Sunday, August 01, 2010

MRB CHELKO: Parting words from a Somerville Poet

Unfortunately at times Somerville loses its many talented artists and writers to the allure of New York City. Poet MRB Chelko is one of them. I interviewed her shortly after she left Union Square to the "City that never sleeps." She has a recent collection of poetry out "What to Tell Sleeping Babies" published by the sunnyoutside press; a press that also left Somerville for Buffalo, NY.

MRB Chelko is a recent graduate of The University of New Hampshire's MFA program and Editorial Assistant of the unbound poetry journal, Tuesday; An Art Project. Her poems have appeared in AGNI Online, Contrary, Fourteen Hills, Portland Review, and other fine journals. She lives with her husband, Nick and dog, Chuck in Central Harlem. Her chapbook is What to Tell the Sleeping Babies (sunnyoutside, 2010).

You got your MFA at the University of New Hampshire, where Charles Simic teaches. You seem in some ways to share his spare and minimalistic style. Was he a big influence on you?

Yes. The first time I read Simic was in an intro poetry workshop at Penn State University. I was nineteen and had never encountered a poetry at once so strange and so accessible. I read all of his books and as many of the Eastern European poets who influenced him as I could. I tried to imitate his style. Ha, I was a pretty intense little wanna-be poet. Thank God I didn't actually know Simic then. He might have needed a restraining order. The Simic influence in my work is considerably watered down now, but in What to Tell the Sleeping Babies it's pretty potent. Mystery is one of the great pleasures of poetry, and, for me, spare poems allow for more mystery because they allow space for silence. Simic is master of eerie silence, but he is also master of undercutting the eerie silence. It's one of the most thrilling things about his genius There's a poem of his in which he lists all the terrible things that happened to him in his life, but the poems ends with something like When I think about these things... I burst out laughing.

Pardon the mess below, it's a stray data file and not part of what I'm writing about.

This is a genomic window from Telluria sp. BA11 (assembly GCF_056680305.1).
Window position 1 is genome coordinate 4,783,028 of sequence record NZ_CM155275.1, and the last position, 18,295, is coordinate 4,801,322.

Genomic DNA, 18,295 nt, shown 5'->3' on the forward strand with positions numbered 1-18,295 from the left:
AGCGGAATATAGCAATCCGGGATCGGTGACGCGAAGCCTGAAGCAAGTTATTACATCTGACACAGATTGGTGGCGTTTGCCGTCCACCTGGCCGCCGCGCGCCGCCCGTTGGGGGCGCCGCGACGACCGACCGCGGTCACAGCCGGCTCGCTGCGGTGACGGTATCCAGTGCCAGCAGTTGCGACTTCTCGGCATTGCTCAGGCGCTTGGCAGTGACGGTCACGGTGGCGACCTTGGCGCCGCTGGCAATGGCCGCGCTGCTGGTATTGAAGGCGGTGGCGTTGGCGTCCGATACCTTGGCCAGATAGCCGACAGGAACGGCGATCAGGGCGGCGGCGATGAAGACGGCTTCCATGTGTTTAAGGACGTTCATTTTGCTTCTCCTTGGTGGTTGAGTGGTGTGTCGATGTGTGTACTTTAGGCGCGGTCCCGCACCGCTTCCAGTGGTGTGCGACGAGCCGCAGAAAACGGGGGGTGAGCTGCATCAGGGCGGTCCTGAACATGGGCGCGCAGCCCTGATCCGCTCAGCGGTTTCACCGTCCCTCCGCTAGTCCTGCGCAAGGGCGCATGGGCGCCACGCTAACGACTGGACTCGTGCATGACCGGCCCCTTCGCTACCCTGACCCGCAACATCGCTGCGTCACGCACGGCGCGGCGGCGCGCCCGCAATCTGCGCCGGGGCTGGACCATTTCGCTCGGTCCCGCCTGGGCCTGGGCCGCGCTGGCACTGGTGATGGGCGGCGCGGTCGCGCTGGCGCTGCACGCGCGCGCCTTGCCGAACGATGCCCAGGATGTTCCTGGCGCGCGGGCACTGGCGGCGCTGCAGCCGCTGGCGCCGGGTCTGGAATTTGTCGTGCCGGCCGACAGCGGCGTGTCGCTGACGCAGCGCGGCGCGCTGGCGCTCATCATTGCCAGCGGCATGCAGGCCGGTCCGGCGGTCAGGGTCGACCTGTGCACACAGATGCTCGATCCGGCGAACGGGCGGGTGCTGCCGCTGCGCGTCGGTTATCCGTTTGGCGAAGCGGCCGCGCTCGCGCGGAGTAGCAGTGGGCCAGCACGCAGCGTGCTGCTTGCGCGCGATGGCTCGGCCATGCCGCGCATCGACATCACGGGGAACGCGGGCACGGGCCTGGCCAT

You left Somerville, Mass--the Paris of New England—why?

Ha. The Paris of New England, I like that. Well... my husband Nick and I lived in Somerville for two years while I was finishing my MFA. We lived near Union Square and were quickly wooed by Neighborhood Restaurant, Block 11, Highland Kitchen, the neighbor kids, Market Basket, the dog park.... But Nick and I both wanted graduate degrees, and he was kind enough to wait until I finished mine to begin his. We moved to New York City in June so he could attend Columbia University's Urban Design graduate program. New York is a good fit for us; we're fast-paced people really, but we were very sad to leave behind a great neighborhood and beautiful friends.

You published your first collection "What to Tell Sleeping Babies" with the sunnyoutside press. Why did you send it their way?